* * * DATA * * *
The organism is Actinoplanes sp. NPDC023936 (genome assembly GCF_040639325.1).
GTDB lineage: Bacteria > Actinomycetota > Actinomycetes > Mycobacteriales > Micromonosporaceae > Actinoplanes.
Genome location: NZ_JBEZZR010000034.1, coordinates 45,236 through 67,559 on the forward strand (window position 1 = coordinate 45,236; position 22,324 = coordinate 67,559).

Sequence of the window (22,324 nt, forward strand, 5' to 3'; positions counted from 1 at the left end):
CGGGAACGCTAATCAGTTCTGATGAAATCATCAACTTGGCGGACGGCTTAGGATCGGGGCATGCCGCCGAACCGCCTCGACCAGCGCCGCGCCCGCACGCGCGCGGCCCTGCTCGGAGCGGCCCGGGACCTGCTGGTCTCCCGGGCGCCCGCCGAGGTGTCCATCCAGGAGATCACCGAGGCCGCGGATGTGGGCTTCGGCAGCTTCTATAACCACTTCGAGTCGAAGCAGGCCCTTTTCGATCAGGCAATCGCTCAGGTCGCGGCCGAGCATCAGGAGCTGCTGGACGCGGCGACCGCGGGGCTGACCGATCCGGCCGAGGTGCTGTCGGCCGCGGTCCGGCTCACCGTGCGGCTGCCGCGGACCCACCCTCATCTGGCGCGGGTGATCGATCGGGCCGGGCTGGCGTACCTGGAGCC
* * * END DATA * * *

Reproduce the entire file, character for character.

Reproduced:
The organism is Actinoplanes sp. NPDC023936 (genome assembly GCF_040639325.1).
GTDB lineage: Bacteria > Actinomycetota > Actinomycetes > Mycobacteriales > Micromonosporaceae > Actinoplanes.
Genome location: NZ_JBEZZR010000034.1, coordinates 45,236 through 67,559 on the forward strand (window position 1 = coordinate 45,236; position 22,324 = coordinate 67,559).

Sequence of the window (22,324 nt, forward strand, 5' to 3'; positions counted from 1 at the left end):
CGGGAACGCTAATCAGTTCTGATGAAATCATCAACTTGGCGGACGGCTTAGGATCGGGGCATGCCGCCGAACCGCCTCGACCAGCGCCGCGCCCGCACGCGCGCGGCCCTGCTCGGAGCGGCCCGGGACCTGCTGGTCTCCCGGGCGCCCGCCGAGGTGTCCATCCAGGAGATCACCGAGGCCGCGGATGTGGGCTTCGGCAGCTTCTATAACCACTTCGAGTCGAAGCAGGCCCTTTTCGATCAGGCAATCGCTCAGGTCGCGGCCGAGCATCAGGAGCTGCTGGACGCGGCGACCGCGGGGCTGACCGATCCGGCCGAGGTGCTGTCGGCCGCGGTCCGGCTCACCGTGCGGCTGCCGCGGACCCACCCTCATCTGGCGCGGGTGATCGATCGGGCCGGGCTGGCGTACCTGGAGCC